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IMPORTANCE: Critical bleeding is associated with a high mortality rate in patients with trauma. Hemorrhage is exacerbated by a complex derangement of coagulation, including an acute fibrinogen deficiency. Management is fibrinogen replacement with cryoprecipitate transfusions or fibrinogen concentrate, usually administered relatively late during hemorrhage. OBJECTIVE: To assess whether survival could be improved by administering an early and empirical high dose of cryoprecipitate to all patients with trauma and bleeding that required activation of a major hemorrhage protocol. DESIGN, SETTING, AND PARTICIPANTS: CRYOSTAT-2 was an interventional, randomized, open-label, parallel-group controlled, international, multicenter study. Patients were enrolled at 26 UK and US major trauma centers from August 2017 to November 2021. Eligible patients were injured adults requiring activation of the hospital's major hemorrhage protocol with evidence of active hemorrhage, systolic blood pressure less than 90 mm Hg at any time, and receiving at least 1 U of a blood component transfusion. INTERVENTION: Patients were randomly assigned (in a 1:1 ratio) to receive standard care, which was the local major hemorrhage protocol (reviewed for guideline adherence), or cryoprecipitate, in which 3 pools of cryoprecipitate (6-g fibrinogen equivalent) were to be administered in addition to standard care within 90 minutes of randomization and 3 hours of injury. MAIN OUTCOMES AND MEASURES: The primary outcome was all-cause mortality at 28 days in the intention-to-treat population. RESULTS: Among 1604 eligible patients, 799 were randomized to the cryoprecipitate group and 805 to the standard care group. Missing primary outcome data occurred in 73 patients (principally due to withdrawal of consent) and 1531 (95%) were included in the primary analysis population. The median (IQR) age of participants was 39 (26-55) years, 1251 (79%) were men, median (IQR) Injury Severity Score was 29 (18-43), 36% had penetrating injury, and 33% had systolic blood pressure less than 90 mm Hg at hospital arrival. All-cause 28-day mortality in the intention-to-treat population was 26.1% in the standard care group vs 25.3% in the cryoprecipitate group (odds ratio, 0.96 [95% CI, 0.75-1.23]; P = .74). There was no difference in safety outcomes or incidence of thrombotic events in the standard care vs cryoprecipitate group (12.9% vs 12.7%). CONCLUSIONS AND RELEVANCE: Among patients with trauma and bleeding who required activation of a major hemorrhage protocol, the addition of early and empirical high-dose cryoprecipitate to standard care did not improve all cause 28-day mortality. TRIAL REGISTRATION: Identifier: NCT04704869; ISRCTN Identifier: ISRCTN14998314.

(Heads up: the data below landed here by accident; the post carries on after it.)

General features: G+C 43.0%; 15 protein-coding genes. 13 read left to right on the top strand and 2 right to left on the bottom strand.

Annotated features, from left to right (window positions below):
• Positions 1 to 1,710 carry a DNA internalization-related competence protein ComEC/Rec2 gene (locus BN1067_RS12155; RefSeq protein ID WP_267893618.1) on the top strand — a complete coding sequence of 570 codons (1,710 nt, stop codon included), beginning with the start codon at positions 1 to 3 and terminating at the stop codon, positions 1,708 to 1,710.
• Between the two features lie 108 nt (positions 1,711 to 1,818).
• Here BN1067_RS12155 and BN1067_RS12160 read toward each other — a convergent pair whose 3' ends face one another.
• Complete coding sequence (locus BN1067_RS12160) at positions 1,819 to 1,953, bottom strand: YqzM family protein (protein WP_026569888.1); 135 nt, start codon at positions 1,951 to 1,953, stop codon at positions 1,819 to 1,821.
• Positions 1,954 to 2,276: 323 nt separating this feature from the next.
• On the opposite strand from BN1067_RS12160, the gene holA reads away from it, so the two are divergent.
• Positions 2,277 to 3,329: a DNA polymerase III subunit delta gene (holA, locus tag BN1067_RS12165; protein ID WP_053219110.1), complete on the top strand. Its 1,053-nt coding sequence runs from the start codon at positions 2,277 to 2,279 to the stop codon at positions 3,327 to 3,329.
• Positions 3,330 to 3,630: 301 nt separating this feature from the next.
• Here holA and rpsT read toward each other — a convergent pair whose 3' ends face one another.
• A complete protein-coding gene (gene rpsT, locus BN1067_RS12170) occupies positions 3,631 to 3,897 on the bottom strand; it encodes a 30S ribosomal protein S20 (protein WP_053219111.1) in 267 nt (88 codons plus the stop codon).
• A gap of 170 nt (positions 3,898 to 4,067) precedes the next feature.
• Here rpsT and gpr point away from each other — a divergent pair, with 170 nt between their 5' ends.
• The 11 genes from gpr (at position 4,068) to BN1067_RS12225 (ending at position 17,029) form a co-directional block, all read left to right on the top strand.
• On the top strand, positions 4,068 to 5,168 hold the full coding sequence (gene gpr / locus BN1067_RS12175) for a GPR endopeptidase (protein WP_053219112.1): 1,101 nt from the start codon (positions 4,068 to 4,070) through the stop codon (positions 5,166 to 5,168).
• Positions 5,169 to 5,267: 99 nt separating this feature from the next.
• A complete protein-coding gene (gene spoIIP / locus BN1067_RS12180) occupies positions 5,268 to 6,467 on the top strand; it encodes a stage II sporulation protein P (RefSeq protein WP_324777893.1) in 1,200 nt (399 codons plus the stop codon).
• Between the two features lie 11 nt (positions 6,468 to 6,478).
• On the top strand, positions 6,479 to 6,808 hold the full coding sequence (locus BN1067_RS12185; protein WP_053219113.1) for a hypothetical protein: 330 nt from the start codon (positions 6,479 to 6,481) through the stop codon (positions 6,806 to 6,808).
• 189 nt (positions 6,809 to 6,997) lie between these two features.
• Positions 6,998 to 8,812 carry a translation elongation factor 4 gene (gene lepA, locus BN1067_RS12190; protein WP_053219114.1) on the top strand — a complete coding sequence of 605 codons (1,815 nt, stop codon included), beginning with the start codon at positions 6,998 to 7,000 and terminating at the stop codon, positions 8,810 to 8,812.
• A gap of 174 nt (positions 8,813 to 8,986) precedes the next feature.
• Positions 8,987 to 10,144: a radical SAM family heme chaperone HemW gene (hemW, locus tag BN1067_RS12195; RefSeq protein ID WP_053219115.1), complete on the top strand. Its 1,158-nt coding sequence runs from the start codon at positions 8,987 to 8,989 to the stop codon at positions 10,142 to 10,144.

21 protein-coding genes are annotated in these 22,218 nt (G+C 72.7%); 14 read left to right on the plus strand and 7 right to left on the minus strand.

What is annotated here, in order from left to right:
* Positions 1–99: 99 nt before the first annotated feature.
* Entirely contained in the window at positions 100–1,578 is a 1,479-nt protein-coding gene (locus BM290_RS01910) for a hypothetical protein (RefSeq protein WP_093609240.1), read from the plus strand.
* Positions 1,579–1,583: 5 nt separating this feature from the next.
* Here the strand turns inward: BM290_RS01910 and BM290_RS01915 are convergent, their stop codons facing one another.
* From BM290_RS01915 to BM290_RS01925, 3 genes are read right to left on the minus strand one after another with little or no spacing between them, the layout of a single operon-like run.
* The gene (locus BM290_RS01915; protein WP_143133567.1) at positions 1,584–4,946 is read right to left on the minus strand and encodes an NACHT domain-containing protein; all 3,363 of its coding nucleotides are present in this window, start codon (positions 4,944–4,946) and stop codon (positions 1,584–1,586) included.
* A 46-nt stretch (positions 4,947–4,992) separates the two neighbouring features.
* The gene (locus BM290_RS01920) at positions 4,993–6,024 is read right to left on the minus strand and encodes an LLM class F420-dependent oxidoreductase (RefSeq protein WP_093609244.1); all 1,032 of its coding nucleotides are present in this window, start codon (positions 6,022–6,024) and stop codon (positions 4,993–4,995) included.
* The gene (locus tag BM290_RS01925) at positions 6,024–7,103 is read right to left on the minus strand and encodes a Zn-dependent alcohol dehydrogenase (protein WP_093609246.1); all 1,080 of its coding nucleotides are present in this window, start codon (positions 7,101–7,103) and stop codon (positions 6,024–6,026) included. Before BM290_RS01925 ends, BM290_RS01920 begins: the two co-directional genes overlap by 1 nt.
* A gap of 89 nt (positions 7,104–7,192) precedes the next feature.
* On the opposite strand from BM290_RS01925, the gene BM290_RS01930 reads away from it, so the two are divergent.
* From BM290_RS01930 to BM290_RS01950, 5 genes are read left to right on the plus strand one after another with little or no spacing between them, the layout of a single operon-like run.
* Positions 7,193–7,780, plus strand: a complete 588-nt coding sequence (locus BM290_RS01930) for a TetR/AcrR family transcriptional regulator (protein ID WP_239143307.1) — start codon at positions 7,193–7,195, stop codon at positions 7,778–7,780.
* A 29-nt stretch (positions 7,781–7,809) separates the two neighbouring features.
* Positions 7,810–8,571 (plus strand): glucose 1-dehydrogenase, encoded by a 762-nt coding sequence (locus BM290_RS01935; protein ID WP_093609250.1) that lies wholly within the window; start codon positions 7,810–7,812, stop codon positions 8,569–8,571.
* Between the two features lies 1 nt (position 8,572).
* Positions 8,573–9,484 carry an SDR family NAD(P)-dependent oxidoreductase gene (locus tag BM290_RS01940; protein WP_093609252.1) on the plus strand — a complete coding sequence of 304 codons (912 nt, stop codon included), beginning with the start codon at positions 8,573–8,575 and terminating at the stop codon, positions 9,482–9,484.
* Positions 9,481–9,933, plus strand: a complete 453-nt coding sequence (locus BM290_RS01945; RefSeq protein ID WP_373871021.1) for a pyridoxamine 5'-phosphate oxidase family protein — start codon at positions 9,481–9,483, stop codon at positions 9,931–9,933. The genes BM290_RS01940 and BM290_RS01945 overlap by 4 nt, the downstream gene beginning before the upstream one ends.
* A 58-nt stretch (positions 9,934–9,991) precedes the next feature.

Original publication




Journal article



Publication Date





1882 - 1891


Adult, Male, Humans, Middle Aged, Female, Hemorrhage, Fibrinogen, Blood Transfusion, Blood Component Transfusion, Wounds, Penetrating